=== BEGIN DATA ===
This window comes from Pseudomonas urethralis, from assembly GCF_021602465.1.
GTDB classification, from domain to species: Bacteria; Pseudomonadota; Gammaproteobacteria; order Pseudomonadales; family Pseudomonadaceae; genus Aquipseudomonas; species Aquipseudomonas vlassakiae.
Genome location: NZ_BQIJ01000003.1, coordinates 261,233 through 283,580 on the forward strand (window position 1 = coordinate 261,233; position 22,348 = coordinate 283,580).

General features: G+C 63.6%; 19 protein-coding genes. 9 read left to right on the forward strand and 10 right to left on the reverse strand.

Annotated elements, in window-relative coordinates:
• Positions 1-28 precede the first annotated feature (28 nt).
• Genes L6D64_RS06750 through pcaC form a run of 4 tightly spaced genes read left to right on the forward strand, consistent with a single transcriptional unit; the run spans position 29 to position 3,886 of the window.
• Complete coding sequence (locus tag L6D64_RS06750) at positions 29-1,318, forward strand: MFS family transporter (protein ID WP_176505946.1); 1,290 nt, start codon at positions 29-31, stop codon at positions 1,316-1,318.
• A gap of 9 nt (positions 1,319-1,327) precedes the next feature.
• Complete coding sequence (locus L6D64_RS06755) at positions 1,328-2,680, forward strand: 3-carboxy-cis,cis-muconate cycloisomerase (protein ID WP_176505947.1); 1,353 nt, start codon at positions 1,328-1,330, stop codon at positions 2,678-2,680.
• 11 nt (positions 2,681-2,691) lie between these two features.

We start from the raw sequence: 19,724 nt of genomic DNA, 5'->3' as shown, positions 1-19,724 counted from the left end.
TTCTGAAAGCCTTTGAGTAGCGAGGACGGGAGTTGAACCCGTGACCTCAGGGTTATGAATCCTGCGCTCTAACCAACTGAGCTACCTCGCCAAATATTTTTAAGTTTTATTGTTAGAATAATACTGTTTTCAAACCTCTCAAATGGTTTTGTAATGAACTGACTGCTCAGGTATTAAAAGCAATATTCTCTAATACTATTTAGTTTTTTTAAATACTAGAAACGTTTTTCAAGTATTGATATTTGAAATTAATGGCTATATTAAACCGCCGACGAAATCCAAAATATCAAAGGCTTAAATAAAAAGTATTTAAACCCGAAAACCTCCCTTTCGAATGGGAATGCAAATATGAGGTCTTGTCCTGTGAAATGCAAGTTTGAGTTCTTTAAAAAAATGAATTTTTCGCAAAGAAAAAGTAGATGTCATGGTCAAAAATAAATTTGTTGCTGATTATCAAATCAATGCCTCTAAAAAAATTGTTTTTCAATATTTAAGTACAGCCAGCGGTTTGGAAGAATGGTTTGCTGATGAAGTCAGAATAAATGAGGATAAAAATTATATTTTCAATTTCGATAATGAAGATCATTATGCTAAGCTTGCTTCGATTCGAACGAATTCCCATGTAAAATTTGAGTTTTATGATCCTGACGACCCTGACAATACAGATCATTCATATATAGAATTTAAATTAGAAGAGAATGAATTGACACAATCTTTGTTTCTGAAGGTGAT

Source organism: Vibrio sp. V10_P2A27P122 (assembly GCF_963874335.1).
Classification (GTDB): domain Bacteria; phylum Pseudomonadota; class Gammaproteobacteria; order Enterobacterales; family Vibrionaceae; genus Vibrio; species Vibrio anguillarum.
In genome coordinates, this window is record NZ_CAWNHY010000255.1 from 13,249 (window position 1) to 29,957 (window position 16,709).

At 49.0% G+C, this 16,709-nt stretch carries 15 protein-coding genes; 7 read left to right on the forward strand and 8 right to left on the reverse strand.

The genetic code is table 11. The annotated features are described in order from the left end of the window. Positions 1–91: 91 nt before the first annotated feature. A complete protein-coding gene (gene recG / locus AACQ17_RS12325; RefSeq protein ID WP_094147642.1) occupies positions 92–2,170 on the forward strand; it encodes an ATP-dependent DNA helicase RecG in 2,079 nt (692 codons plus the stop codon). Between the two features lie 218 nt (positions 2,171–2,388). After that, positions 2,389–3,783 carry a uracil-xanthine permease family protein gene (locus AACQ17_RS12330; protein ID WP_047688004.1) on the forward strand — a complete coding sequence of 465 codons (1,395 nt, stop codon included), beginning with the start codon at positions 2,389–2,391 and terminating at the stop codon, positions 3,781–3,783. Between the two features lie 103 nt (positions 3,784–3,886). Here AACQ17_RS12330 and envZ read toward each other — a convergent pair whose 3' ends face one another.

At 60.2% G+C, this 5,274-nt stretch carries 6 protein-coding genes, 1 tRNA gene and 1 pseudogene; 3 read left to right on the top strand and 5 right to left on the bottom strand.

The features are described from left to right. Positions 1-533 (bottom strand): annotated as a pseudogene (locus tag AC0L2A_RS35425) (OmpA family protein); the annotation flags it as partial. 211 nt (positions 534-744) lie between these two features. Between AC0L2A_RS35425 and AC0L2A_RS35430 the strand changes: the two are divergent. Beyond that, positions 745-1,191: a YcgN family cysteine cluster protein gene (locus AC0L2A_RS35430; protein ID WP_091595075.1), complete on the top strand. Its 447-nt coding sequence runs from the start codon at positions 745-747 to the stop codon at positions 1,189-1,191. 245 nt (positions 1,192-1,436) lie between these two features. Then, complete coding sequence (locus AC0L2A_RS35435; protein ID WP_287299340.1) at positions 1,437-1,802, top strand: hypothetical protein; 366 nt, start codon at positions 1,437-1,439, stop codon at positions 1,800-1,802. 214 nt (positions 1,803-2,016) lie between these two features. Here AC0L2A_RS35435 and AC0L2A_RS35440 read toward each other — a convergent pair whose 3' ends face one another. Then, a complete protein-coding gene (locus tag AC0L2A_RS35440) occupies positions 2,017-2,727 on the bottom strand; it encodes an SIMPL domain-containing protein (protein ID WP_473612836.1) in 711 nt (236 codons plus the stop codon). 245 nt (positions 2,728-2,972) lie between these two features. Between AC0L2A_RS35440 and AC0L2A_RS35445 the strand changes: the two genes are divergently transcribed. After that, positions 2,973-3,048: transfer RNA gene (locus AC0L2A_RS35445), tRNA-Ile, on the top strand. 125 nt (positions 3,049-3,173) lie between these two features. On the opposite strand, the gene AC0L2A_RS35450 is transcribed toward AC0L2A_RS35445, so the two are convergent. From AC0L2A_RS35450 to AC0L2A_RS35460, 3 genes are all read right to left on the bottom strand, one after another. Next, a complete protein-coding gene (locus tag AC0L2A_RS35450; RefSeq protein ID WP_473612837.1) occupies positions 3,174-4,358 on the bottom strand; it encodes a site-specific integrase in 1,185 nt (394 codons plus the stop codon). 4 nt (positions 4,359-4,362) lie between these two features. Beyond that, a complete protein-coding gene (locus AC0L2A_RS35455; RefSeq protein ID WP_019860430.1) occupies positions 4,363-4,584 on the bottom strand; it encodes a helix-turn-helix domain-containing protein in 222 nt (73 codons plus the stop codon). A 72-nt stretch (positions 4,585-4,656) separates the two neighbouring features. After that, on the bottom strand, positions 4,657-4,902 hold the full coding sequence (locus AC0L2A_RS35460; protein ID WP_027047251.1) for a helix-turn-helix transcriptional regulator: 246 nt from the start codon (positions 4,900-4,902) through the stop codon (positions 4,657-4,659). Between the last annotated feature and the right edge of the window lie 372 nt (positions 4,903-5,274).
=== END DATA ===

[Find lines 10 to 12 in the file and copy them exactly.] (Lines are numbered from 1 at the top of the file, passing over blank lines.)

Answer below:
• Complete coding sequence (locus L6D64_RS06755) at positions 1,328-2,680, forward strand: 3-carboxy-cis,cis-muconate cycloisomerase (protein ID WP_176505947.1); 1,353 nt, start codon at positions 1,328-1,330, stop codon at positions 2,678-2,680.
• 11 nt (positions 2,681-2,691) lie between these two features.

We start from the raw sequence: 19,724 nt of genomic DNA, 5'->3' as shown, positions 1-19,724 counted from the left end.